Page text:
MEMPHIS, Tennessee (Reuters) - The swollen Mississippi River swallowed up farmland and threatened river towns on Friday, as record amounts of water tested a network of levees and reservoirs built since deadly floods in the last century.
Police in Memphis, Tennessee, distributed evacuation warnings to nearly 3,000 homes, apartment complexes and businesses that could be in the path of the flood waters seen peaking on Monday.
Water lapped onto Beale Street, site of the city’s renowned music scene, and threatened homes on Mud Island, a community of about 5,000 residents with a theme park.
The advancing crest on the Mississippi River could approach or break records set in 1927 and 1937. The river swelled to 80 miles wide during the 1927 flood blamed for up to 1,000 deaths and forcing 600,000 people from their homes.
The latest round of flooding in what has been an extremely wet spring after a snowy winter in parts of the U.S. Midwest will force the U.S. Army Corps of Engineers to make more difficult decisions like it did earlier this week.
The Army Corps blew up a levee that relieved pressure on towns upstream but inundated dozens of Missouri farms and tens of thousands of fertile acres (hectares).
“These are very tough decisions to make. No matter which way you go, somebody is not being saved,” said Northwestern University engineer and infrastructure expert Charles Dowding.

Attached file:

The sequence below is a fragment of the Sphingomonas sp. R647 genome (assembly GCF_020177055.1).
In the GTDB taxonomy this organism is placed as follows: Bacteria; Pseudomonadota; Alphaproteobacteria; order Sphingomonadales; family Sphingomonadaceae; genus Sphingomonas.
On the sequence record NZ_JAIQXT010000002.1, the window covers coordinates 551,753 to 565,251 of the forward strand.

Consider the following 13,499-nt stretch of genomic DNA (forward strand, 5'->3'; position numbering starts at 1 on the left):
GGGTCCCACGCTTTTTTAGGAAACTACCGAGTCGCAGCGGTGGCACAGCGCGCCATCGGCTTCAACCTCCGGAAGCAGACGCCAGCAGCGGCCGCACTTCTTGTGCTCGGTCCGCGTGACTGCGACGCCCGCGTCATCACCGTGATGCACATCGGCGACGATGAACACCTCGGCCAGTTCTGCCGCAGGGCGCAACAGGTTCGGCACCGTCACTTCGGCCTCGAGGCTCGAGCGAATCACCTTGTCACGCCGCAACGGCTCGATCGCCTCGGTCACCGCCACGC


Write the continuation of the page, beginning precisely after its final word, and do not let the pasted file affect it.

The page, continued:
Since the 1927 calamity, billions of dollars have been spent raising levees and adding floodways and reservoirs to absorb flooding, but the system has never been tested like this before, officials said.
Tributaries all along the Mississippi River were backing up, forcing people out of their homes.
There were mandatory evacuations for three towns in Arkansas after the White River, a Mississippi tributary, eclipsed a 1949 record crest and overtopped a levee.
Oil refineries near the Mississippi River in Louisiana and Tennessee were safely beyond the flood waters, companies said.
But barge operators who ferry coal and grain on the bulging waterway were stalled as the U.S. Coast Guard closed a five-mile (eight-km) stretch in southern Missouri.
“It’s going to be very difficult. We’ve got barges in St. Louis that need to go south and barges in New Orleans that need to go north,” said Larry Daily of Alter Barge Lines Inc.
“DISASTER SUBCULTURE” ERODED?
“At one point in time, people living along major American rivers that flood frequently had a disaster subculture. But over the years that may have eroded,” said Dennis Mileti of the Natural Hazard Center at the University of Colorado.
Two spillways North of New Orleans will be opened next week to divert some of the flow to Lake Pontchartrain and into the Atchafalaya basin. Louisiana plans to begin evacuating inmates from the state prison at Angola and Governor Bobby Jindal warned residents to be vigilant.
“If you know your area was flooded in 1973, it’s not too soon to think about ... what supplies you might need if you have to leave for an extended period of time,” Jindal said.
In Memphis, the river was projected to crest on Wednesday at 48 feet, just short of the 1937 record of 48.7 feet. The Weather Service forecast record crests downstream in Mississippi at Vicksburg on May 20 and Natchez two days later.
“Once we do hit crest, we certainly expect to be near there for a fair amount of time,” said Jim Belles, meteorologist in charge at the National Weather Service in Memphis.
Additional reporting by David Bailey, Karl Plume, Erwin Seba, Ros Krasny, Tim Ghianni, Kathy Finn; Writing by Andrew Stern; Editing by Eric Walsh